Indie cinema packs a Hollywood punch in unflinching Berlinale refugee drama

By Thomson Reuters Feb 23, 2024 | 12:37 PM

By Thomas Escritt

BERLIN (Reuters) – From an Aleppo operating theatre under bombardment to the sea off Greece, Brandt Andersen’s refugee drama “The Strangers’ Case” unfolds with the pulse and urgency of a Hollywood thriller.

And that is no coincidence, said Palestinian-Lebanese actress Yasmine Al Massri, who plays the doctor in that operating theatre, saving one patient’s life as another pulls a gun on her.

“Brandt invented a new way of doing indie cinema, making it look like a big blockbuster, but dedicating the content to indie cinema,” she said. “We have never seen a film about Syrian refugees told with such high production values.”

The film is unsparing in the way it presents the dilemmas faced by the film’s successive protagonists: Al Massri’s character Amira, forced in an instant to abandon everything to bring her daughter to safety, is only the first parent shown faced with an agonising decision involving her child.

“Her mission is to get her daughter out because that’s what we become when we’re parents and refugees,” she said. “You have one mission: to get your kids to safety.”

Andersen seemed overcome by emotion ahead of the premiere at the Berlin Film Festival on Friday, dabbing back tears as he explained the vision behind a film on which he had worked for over a decade.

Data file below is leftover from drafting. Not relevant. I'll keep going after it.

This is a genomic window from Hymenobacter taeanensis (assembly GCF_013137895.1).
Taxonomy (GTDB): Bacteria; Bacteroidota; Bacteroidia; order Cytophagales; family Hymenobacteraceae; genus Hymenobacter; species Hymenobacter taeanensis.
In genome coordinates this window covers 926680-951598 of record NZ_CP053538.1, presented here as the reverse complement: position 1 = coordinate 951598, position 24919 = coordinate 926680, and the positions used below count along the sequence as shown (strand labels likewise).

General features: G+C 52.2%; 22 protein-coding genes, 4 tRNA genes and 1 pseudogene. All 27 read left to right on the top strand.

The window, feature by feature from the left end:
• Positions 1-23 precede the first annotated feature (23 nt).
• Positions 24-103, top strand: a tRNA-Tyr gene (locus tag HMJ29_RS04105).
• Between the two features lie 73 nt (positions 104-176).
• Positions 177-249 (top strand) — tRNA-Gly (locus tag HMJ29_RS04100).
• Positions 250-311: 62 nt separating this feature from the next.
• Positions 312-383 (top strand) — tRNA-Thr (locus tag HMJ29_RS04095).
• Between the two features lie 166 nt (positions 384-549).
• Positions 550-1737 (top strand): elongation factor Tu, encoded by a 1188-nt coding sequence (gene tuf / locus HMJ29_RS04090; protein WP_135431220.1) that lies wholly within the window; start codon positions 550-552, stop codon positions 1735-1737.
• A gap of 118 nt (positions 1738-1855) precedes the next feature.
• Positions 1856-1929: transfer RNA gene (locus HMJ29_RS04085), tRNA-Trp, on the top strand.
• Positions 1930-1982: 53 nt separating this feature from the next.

“I just wanted to make a film that was about this very important topic but also moved at a pace that my kids would be willing to watch it,” he told an emotionally charged news conference.

Repeatedly, the audience is confronted with painful ambiguities: the ruthless people smuggler is revealed to be a single father trying to buy a better life for his beloved son.

Far from the war, a middle class family in Europe is shown doubting whether anything the refugees face can justify the perilous journeys they undertake.

It is characteristic of the film that it refuses to the very end to give that question an unambiguous answer, praising characters for doing what they must.

“He is a simple man doing what a simple man must do in times of crisis: help other people,” said actor Constantine Markoulakis of his character, a Greek coastguard.

The shadows of other crises loomed over the news conference, with Al Massri, wearing the keffiyeh that symbolises the Palestinian liberation movement, opening her remarks with a call for “ceasefire now”, referencing Israel’s invasion and bombardment of Gaza.

(Reporting by Thomas Escritt; Editing by Josie Kao)